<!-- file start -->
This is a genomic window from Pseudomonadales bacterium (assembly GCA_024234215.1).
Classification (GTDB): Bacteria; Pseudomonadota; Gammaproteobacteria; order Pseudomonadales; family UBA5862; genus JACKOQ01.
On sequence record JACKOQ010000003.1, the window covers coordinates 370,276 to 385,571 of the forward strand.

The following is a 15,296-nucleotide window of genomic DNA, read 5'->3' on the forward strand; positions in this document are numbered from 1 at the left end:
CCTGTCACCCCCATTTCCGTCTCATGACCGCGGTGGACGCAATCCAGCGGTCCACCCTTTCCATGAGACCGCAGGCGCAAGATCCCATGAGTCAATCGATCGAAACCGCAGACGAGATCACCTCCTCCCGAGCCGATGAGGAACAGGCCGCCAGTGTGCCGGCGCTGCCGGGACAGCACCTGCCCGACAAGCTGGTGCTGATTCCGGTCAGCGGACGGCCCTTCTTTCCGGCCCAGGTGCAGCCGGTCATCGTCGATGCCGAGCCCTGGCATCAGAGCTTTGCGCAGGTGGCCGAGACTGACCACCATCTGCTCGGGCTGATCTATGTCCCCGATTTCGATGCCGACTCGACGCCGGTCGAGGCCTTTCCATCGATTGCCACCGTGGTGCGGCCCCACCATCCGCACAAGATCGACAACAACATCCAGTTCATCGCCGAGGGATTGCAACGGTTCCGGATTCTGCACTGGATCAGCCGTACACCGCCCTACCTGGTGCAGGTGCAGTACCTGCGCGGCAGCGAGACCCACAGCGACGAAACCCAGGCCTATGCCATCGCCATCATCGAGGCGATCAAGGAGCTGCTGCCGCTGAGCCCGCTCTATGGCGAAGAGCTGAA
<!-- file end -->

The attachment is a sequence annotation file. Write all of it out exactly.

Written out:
This is a genomic window from Pseudomonadales bacterium (assembly GCA_024234215.1).
Classification (GTDB): Bacteria; Pseudomonadota; Gammaproteobacteria; order Pseudomonadales; family UBA5862; genus JACKOQ01.
On sequence record JACKOQ010000003.1, the window covers coordinates 370,276 to 385,571 of the forward strand.

The following is a 15,296-nucleotide window of genomic DNA, read 5'->3' on the forward strand; positions in this document are numbered from 1 at the left end:
CCTGTCACCCCCATTTCCGTCTCATGACCGCGGTGGACGCAATCCAGCGGTCCACCCTTTCCATGAGACCGCAGGCGCAAGATCCCATGAGTCAATCGATCGAAACCGCAGACGAGATCACCTCCTCCCGAGCCGATGAGGAACAGGCCGCCAGTGTGCCGGCGCTGCCGGGACAGCACCTGCCCGACAAGCTGGTGCTGATTCCGGTCAGCGGACGGCCCTTCTTTCCGGCCCAGGTGCAGCCGGTCATCGTCGATGCCGAGCCCTGGCATCAGAGCTTTGCGCAGGTGGCCGAGACTGACCACCATCTGCTCGGGCTGATCTATGTCCCCGATTTCGATGCCGACTCGACGCCGGTCGAGGCCTTTCCATCGATTGCCACCGTGGTGCGGCCCCACCATCCGCACAAGATCGACAACAACATCCAGTTCATCGCCGAGGGATTGCAACGGTTCCGGATTCTGCACTGGATCAGCCGTACACCGCCCTACCTGGTGCAGGTGCAGTACCTGCGCGGCAGCGAGACCCACAGCGACGAAACCCAGGCCTATGCCATCGCCATCATCGAGGCGATCAAGGAGCTGCTGCCGCTGAGCCCGCTCTATGGCGAAGAGCTGAA